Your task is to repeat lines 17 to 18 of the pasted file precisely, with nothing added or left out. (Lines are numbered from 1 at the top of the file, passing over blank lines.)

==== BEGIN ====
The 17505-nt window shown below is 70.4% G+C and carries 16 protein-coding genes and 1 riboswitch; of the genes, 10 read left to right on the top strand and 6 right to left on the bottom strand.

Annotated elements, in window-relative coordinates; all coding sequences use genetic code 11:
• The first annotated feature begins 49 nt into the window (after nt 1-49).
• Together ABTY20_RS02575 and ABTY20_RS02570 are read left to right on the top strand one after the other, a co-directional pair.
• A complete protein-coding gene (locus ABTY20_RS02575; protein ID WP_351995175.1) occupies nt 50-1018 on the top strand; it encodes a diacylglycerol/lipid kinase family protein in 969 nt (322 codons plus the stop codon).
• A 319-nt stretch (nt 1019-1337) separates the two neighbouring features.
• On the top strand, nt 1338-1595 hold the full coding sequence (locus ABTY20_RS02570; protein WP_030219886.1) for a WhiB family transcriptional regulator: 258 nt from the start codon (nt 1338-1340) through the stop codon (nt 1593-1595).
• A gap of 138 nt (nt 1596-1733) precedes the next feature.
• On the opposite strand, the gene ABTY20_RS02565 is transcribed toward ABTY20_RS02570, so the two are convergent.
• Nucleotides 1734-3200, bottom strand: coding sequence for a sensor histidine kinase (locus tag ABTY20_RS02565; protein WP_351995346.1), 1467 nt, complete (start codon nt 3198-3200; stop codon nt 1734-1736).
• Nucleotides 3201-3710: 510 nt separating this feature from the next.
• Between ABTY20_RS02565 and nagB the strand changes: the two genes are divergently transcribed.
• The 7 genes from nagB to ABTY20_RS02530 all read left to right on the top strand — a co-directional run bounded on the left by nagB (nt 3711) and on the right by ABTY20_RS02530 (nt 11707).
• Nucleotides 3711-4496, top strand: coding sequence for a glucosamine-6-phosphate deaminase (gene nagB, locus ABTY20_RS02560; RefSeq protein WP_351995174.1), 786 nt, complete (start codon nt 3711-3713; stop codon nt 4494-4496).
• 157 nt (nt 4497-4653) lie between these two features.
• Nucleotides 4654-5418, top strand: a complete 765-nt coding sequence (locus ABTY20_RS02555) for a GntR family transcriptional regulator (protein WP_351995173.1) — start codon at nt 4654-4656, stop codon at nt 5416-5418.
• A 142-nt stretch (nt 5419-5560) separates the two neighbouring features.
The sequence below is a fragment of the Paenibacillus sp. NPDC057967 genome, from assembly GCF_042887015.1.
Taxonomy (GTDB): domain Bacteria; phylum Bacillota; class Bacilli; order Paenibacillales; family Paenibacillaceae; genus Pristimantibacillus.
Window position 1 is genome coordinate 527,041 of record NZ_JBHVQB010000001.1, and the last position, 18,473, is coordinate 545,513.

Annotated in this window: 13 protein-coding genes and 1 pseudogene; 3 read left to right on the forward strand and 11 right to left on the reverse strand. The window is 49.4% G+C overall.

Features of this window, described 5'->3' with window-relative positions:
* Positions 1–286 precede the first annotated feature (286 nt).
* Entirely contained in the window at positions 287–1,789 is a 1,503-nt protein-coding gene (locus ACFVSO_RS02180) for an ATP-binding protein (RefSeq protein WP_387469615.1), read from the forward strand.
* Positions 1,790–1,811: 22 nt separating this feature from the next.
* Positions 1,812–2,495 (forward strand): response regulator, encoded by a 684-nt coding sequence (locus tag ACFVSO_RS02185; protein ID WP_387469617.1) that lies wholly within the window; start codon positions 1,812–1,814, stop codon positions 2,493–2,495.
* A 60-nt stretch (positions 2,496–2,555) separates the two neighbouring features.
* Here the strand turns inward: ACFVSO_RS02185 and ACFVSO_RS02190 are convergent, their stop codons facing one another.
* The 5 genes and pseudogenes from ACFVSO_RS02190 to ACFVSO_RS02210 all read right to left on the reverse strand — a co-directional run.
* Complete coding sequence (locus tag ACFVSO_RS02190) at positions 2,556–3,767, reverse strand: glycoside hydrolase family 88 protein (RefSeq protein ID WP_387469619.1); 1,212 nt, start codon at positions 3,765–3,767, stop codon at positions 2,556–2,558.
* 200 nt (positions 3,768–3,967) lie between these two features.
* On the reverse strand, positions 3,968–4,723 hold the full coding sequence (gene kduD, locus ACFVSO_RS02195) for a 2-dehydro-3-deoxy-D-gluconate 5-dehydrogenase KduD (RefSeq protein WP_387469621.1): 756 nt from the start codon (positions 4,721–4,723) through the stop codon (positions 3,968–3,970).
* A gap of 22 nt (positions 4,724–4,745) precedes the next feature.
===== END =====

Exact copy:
• A 142-nt stretch (nt 5419-5560) separates the two neighbouring features.
The sequence below is a fragment of the Paenibacillus sp. NPDC057967 genome, from assembly GCF_042887015.1.